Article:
The Nigerian government is synergising with the United Nations Industrial Development Organisation (UNIDO) and the Miners Association of Nigeria in a move to stimulate the production of mercury-free gold in the country.
The three parties consented to collaborate to achieve the goal at the virtual inception workshop for the project preparatory grant of the Global Environment Facility (GEF) Planet Gold in Nigeria, a presentation by Minister of Environment Mohammad Mahmood issued in Abuja on Sunday showed.
Mahmood said the parties had optimised the collaboration for the effective implementation of the Mercury Initial Assessment Project as well as the national blueprint for the control of mercury use in the artisanal and small-scale gold mining in Nigeria project.
The minister added that the parties were now partnering on the GEF Gold Project on Enhancing Formalisation and Mercury-Free Gold in Nigeria.
“Permit me to say that the advent of the GEF Gold project is timely and expected to reduce and eventually phase out the use of mercury in ASGM, as well as increase incomes and access to finance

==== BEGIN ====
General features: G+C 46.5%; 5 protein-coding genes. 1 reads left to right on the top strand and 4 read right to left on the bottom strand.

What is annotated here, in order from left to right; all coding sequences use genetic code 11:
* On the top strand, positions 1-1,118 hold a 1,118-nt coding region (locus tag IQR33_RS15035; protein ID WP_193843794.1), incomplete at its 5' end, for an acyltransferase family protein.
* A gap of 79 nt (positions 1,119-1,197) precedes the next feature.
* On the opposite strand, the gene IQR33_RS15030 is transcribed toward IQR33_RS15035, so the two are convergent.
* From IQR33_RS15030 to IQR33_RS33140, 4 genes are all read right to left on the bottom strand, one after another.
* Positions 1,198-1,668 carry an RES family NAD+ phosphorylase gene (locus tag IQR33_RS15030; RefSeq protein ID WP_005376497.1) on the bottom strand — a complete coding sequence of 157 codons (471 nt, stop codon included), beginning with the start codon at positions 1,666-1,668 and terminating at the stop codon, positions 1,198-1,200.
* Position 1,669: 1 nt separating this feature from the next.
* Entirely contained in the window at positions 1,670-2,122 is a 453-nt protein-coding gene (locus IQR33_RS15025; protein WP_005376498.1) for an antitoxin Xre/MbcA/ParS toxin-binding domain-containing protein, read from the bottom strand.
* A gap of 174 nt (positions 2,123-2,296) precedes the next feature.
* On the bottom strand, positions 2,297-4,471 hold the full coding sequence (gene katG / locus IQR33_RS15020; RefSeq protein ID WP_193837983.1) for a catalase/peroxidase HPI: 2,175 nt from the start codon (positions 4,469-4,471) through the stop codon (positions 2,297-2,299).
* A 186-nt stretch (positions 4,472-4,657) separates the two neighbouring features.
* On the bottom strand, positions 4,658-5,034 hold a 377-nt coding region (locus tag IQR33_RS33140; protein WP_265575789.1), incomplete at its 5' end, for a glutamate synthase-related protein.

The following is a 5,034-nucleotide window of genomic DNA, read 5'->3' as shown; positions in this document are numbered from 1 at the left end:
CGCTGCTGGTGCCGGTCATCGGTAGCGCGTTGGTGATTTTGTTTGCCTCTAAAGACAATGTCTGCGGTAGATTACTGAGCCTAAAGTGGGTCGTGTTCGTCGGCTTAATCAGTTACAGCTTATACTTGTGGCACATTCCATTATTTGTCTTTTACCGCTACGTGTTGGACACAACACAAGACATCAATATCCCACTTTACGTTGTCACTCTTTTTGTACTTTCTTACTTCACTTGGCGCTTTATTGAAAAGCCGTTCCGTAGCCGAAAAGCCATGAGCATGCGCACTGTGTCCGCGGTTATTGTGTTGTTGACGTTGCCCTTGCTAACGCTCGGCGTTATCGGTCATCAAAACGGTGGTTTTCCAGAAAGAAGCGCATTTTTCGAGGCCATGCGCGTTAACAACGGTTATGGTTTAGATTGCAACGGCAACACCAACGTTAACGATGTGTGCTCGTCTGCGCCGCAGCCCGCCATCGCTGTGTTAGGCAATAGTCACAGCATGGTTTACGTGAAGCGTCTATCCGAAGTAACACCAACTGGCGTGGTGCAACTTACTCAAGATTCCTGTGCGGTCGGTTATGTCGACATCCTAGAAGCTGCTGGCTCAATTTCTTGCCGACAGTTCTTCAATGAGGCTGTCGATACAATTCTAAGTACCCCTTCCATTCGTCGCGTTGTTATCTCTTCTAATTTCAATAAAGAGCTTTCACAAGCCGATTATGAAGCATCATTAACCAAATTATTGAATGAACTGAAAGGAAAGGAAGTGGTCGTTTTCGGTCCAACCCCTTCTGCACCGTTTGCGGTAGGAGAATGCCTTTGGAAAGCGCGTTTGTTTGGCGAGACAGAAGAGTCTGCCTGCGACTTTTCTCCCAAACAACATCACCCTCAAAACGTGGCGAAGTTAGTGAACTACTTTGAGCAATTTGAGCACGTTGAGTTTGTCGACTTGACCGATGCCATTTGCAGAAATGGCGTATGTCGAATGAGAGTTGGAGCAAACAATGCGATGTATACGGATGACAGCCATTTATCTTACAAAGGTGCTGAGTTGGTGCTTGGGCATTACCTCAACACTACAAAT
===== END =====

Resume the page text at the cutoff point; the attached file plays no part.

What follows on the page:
“The project’s goal is in line with government’s priority to protect human lives and the environment, effectively implement the provisions of the Minamata Convention on mercury, strategically position the mining sector for economic growth and sustainable development.”
Jean Bakole, regional director and country representative for Nigeria and ECOWAS, UNIDO Regional Hub Nigeria, said the move would promote industrial growth and economic competitiveness while securing the environment and enhancing the artisanal and small-scale gold mining sector.
He added that artisanal and small-scale mining accounted for more than 90 per cent of the Nigerian mining sector.
Thor Explorations Ltd., a Canada-based firm, announced early this month its ambition to commit $98 million to the development of the Segilola gold project in Osun State in the first quarter of next year.
The project, reputed to be Nigeria’s first industrial gold project, is planned to deliver a yearly annual average of 80,000 ounces.
Government is hoping mining will contribute 3% of the gross domestic product by 2025, up from the less than 0.1% it currently provides.
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